Journal of Pulmonology and Clinical Research

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Short Communication - Journal of Pulmonology and Clinical Research (2018) Journal of Pulmonology and Clinical Research (Special Issue 1-2018)

A critical analysis of Bangladesh national tuberculosis control program.

Forid Warid Ahmed*

Dhaka Medical College Hospital, Dhaka, Bangladesh

*Corresponding Author:
Forid Warid Ahmed
Dhaka Medical College Hospital
Dhaka, Bangladesh
E-mail: [email protected]

Accepted date: July 15, 2018

Citation: Ahmed FW. A critical analysis of Bangladesh national tuberculosis control program. J Pulmonol Clin Res. 2018;2(1):16-19.

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Background and Rationale

Tuberculosis (TB) is a major global public health problem, about 9.6 million cases were reported as newly diagnosed TB and about 13 million cases were reported as active TB patients in 2015. Most of the cases occur in lower middle-income countries [1]. This is an infectious disease caused by an organism called Mycobacterium tuberculosis. Locally known as ‘Jakkha’ or ‘Khoy Rog’, it is also one of the most important health threats of Bangladesh, and this country ranks sixth among the top twentytwo high burden countries (HBC) of tuberculosis by World Health Organization (WHO) [2]. Moreover, Multidrug-Resistant TB(MDR-TB) is increasing, the majority of the childhood TB is not reported [1]. Combating TB was part of one of the goals of Millennium Development Goals (MDGs), in Sustainable Development Goals (SDGs) it has been placed under health related targets to reduce its epidemics [3]. The target has been set to reduce TB incidence and TB-related deaths by 90% and 95% respectively in the year 2035 in comparison to 2015 [4]. The National Tuberculosis Control Program (NTP) is providing services throughout Bangladesh to combat tuberculosis [2].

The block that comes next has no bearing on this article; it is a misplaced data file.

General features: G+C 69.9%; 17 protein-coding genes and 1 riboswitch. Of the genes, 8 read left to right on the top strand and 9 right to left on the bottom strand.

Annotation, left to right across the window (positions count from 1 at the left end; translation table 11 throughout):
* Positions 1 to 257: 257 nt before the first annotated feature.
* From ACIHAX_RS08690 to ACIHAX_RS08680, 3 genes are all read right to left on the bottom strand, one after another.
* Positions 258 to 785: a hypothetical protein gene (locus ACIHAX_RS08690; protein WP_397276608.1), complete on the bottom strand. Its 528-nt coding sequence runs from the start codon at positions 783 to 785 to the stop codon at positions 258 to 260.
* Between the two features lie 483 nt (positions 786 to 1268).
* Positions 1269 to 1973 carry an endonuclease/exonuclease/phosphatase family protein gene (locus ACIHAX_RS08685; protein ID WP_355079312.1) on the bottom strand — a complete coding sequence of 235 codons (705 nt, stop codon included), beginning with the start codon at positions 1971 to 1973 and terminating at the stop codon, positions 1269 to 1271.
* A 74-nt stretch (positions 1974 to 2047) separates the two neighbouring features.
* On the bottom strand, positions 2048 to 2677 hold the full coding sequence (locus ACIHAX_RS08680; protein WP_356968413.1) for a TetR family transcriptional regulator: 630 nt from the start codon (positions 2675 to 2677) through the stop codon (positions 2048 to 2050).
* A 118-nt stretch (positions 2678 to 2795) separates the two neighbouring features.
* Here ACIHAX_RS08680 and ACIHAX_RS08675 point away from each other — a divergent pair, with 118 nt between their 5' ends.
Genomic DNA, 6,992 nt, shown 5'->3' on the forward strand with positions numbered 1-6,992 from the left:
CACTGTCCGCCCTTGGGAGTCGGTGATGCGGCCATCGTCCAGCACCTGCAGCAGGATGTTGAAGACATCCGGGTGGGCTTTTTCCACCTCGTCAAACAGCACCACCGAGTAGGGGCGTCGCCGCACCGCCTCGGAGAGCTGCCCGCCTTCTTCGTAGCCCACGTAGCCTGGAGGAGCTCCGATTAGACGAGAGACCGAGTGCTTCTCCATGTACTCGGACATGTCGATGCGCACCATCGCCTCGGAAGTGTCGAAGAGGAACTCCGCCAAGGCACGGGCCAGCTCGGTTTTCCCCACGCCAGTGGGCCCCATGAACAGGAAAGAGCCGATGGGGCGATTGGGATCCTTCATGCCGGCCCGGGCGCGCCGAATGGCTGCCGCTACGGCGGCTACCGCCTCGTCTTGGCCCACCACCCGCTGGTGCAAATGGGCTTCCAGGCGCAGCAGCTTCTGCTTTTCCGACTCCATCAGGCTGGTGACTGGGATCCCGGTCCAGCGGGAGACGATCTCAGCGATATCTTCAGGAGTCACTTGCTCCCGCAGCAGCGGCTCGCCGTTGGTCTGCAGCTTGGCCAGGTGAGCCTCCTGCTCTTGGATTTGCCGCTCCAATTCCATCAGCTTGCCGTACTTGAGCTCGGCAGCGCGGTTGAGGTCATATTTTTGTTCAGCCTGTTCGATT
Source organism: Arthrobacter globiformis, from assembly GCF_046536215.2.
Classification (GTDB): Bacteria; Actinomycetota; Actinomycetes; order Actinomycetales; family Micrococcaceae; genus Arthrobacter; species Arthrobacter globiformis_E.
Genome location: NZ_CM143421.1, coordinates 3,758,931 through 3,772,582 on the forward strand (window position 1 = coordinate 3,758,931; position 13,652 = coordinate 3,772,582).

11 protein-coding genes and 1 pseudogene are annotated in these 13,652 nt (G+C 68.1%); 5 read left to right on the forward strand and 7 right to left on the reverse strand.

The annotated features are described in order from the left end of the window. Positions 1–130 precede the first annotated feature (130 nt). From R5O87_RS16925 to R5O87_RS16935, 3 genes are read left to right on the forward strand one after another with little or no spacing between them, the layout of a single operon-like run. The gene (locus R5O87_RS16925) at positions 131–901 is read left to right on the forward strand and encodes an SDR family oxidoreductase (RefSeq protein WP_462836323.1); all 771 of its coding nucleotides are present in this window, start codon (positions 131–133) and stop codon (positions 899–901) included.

The National Tuberculosis Control Program (NTP) was first launched by the then Pakistan government (now Bangladesh) in 1965 in the country. Bangladesh emerged as a new country after being independent of Pakistan in 1971. Now, the Government of Bangladesh in partnership with 44 national and international Non-governmental Organizations (NGOs) is implementing NTP. World Health Organization (WHO), United States Assistance in Development(USAID), Bangladesh Rural Advancement Committee (BRAC), International Center for Diarrheal Disease Research, Bangladesh (ICDDR, B), and Damian Foundation Bangladesh are the main partners2. Every organization plays some roles in the whole process. For instance, World health Organization provides technical support to epidemiological analysis, impact analysis, revision of the strategic plan, survey, development of guidelines, and capacity building [2].